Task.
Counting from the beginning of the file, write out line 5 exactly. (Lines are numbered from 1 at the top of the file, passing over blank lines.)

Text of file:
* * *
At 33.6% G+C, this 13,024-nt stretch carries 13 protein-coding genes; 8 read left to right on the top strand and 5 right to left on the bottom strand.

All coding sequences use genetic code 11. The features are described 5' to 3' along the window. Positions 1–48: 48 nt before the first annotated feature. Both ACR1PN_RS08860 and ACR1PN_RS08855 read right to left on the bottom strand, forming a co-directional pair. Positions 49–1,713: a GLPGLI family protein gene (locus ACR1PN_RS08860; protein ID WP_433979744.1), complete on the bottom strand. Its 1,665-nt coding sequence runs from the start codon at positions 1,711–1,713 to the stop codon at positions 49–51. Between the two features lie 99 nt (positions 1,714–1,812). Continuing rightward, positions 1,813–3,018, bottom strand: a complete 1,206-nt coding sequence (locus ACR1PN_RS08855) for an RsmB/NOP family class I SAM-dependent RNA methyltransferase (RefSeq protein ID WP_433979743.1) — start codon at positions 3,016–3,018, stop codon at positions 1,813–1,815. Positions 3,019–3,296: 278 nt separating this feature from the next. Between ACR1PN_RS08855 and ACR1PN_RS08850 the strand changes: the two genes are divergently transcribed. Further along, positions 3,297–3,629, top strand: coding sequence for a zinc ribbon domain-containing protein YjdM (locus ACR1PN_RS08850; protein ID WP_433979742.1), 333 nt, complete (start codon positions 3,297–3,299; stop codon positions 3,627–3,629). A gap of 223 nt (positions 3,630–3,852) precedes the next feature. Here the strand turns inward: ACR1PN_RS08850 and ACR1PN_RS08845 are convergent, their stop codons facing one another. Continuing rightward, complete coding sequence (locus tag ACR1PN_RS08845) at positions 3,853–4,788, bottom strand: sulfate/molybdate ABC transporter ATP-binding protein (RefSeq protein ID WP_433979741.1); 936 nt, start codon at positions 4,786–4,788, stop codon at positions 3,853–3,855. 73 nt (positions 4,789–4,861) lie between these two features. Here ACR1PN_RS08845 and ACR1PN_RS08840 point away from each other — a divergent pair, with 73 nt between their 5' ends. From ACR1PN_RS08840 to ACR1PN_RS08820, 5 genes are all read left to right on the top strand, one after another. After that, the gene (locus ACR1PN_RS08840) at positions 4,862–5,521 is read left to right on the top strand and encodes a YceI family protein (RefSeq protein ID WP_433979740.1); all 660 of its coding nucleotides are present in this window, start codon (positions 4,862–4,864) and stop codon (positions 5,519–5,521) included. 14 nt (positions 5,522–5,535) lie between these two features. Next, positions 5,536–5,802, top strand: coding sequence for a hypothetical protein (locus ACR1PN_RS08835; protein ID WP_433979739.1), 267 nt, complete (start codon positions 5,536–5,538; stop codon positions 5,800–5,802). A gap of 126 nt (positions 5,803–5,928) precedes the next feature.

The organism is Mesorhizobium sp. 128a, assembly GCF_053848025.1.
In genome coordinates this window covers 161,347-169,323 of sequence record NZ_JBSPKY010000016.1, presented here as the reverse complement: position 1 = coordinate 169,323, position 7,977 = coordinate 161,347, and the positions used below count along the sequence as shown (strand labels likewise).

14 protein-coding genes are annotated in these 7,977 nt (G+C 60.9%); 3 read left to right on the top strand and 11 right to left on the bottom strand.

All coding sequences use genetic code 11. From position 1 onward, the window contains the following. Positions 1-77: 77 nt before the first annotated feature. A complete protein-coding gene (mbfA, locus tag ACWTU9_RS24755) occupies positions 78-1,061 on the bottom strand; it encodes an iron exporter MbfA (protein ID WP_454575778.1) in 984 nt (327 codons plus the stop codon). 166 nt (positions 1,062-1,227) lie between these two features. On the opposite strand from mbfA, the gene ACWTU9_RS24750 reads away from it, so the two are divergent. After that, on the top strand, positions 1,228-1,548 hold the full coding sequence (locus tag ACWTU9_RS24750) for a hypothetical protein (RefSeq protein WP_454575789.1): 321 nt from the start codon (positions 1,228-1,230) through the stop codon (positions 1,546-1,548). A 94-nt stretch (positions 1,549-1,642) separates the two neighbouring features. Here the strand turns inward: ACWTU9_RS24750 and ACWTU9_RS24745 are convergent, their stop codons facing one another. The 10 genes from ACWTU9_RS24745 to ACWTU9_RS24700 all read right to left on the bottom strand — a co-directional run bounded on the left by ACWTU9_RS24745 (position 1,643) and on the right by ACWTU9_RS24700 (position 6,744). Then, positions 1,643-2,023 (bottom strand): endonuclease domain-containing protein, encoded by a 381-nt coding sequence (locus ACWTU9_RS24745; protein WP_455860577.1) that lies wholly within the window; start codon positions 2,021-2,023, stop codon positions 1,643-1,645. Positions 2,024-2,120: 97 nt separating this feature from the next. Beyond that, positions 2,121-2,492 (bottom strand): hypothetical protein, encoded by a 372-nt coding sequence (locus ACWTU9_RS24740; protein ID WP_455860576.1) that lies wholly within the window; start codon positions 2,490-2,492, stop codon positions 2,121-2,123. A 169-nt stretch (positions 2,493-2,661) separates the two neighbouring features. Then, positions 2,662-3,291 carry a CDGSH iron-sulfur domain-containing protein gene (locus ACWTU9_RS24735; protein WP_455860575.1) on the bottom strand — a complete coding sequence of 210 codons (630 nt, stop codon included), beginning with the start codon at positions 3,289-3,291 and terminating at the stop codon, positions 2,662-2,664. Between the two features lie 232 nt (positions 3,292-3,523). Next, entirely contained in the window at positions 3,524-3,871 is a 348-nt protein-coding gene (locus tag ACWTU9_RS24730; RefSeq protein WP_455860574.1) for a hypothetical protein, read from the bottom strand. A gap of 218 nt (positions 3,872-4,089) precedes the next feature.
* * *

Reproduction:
14 protein-coding genes are annotated in these 7,977 nt (G+C 60.9%); 3 read left to right on the top strand and 11 right to left on the bottom strand.